us to abandon the open political process which characterizes the
relationship between our people and their candidates and their
representatives.

In and of itself, the necessary effort to defend against such a
terrorist threat could easily result in a fundamental and very negative
transformation of the tone and quality of our representative
government. That is why terrorism not only poses a threat to our
physical lives; it poses a threat to our way of life.

And we can already see this threat in various things that have
occurred
in the course of the years in which terrorism has become an increasing
threat — the security that must surround people in our government, the
security that must surround our government institutions, and the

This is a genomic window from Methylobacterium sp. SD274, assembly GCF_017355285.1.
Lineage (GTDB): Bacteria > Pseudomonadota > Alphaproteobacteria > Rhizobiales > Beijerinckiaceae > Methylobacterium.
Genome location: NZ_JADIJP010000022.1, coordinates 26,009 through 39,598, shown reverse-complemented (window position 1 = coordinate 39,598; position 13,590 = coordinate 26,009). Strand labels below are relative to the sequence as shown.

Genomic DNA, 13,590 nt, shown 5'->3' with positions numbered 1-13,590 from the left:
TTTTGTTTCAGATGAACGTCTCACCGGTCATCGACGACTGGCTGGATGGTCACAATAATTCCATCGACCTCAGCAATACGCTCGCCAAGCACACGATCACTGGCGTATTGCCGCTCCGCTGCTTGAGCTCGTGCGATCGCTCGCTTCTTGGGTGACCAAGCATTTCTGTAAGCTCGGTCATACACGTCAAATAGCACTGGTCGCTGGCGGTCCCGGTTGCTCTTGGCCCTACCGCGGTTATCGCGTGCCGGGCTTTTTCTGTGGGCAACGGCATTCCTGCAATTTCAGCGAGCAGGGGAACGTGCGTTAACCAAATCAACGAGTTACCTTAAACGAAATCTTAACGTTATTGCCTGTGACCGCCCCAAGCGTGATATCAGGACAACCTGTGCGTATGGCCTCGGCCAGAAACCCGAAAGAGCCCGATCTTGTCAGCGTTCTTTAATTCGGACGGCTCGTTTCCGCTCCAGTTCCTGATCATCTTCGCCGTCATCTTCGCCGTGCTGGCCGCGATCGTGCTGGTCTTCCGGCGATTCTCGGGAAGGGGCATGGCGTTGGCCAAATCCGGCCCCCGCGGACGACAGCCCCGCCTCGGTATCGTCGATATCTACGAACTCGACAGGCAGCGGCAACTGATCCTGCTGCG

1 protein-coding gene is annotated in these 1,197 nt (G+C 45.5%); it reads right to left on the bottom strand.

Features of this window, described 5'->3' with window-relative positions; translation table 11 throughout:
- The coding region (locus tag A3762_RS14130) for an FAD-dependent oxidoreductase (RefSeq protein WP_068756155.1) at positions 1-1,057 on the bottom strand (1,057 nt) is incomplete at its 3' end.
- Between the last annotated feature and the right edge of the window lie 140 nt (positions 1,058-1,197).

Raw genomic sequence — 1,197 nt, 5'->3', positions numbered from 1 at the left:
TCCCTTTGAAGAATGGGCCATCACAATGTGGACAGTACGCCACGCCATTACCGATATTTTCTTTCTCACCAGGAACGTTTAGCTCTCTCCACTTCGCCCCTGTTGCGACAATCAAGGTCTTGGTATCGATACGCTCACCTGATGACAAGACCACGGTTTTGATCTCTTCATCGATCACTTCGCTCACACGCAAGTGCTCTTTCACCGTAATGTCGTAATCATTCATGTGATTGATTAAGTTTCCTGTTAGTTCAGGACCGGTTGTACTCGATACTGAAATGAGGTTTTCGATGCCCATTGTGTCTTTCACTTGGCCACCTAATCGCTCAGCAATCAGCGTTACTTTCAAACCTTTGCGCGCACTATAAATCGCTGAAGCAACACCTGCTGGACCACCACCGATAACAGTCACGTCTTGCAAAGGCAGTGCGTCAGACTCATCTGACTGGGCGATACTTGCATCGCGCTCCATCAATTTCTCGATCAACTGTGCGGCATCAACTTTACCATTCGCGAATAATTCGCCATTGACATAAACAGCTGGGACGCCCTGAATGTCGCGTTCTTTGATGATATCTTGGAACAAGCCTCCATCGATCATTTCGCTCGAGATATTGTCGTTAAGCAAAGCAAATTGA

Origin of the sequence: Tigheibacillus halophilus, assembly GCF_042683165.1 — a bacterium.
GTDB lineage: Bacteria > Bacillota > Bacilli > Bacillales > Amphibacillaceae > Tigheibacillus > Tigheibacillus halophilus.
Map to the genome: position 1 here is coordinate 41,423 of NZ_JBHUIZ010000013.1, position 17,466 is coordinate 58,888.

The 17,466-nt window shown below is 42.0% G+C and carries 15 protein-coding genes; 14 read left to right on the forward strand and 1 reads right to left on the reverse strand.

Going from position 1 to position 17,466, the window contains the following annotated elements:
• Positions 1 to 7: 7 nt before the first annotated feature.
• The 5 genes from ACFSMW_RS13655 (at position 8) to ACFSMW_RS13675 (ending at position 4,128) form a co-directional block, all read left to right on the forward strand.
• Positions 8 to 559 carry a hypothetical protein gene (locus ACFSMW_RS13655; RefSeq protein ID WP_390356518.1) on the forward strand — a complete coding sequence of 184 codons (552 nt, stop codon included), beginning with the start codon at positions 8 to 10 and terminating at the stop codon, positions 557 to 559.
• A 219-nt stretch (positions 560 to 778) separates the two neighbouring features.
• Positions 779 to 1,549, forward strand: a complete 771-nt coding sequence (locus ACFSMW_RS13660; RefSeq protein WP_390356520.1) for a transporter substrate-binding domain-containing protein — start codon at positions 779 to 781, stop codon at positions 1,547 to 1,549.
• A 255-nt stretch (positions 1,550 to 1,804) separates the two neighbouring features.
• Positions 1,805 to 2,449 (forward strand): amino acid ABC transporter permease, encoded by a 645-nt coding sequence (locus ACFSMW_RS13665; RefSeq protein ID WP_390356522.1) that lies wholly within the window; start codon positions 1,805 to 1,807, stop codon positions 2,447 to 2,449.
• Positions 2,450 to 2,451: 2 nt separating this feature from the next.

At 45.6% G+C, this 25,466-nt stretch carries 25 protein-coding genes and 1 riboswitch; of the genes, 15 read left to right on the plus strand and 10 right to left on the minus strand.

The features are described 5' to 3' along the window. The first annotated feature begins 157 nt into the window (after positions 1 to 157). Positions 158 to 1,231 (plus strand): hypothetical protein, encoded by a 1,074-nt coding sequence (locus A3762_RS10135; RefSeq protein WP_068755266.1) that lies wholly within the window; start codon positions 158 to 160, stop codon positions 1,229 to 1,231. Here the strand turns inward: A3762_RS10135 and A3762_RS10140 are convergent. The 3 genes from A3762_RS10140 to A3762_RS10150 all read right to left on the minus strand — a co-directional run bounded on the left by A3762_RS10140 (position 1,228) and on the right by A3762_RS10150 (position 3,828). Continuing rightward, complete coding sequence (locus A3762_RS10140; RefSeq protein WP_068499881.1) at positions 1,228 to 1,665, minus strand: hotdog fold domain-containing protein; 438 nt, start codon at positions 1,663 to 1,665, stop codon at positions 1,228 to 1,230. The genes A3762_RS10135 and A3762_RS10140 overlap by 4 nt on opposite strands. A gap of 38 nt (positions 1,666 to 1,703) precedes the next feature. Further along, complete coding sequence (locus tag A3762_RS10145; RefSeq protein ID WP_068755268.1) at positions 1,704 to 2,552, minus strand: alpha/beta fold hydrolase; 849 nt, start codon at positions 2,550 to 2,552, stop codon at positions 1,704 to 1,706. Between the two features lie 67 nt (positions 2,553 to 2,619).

increasing presence of physical barriers in our public places.

These barriers are meant to protect us against the terrorists. But
they
are also, in fact, barriers that symbolize growing walls between the
people and their representatives, and a growing separation between the
people and those who are elected to represent them. And that becomes a
symbol, I am afraid, of a growing separation into a separate and elite
class that ceases to be a representative class and becomes instead, a
political ruling class. Terrorism pushes us in that direction.

And we must remember that just as terrorism can be employed by our
external enemies in order to produce effects that destroy our way of
life, so the fear of terrorism could be exploited at home in order to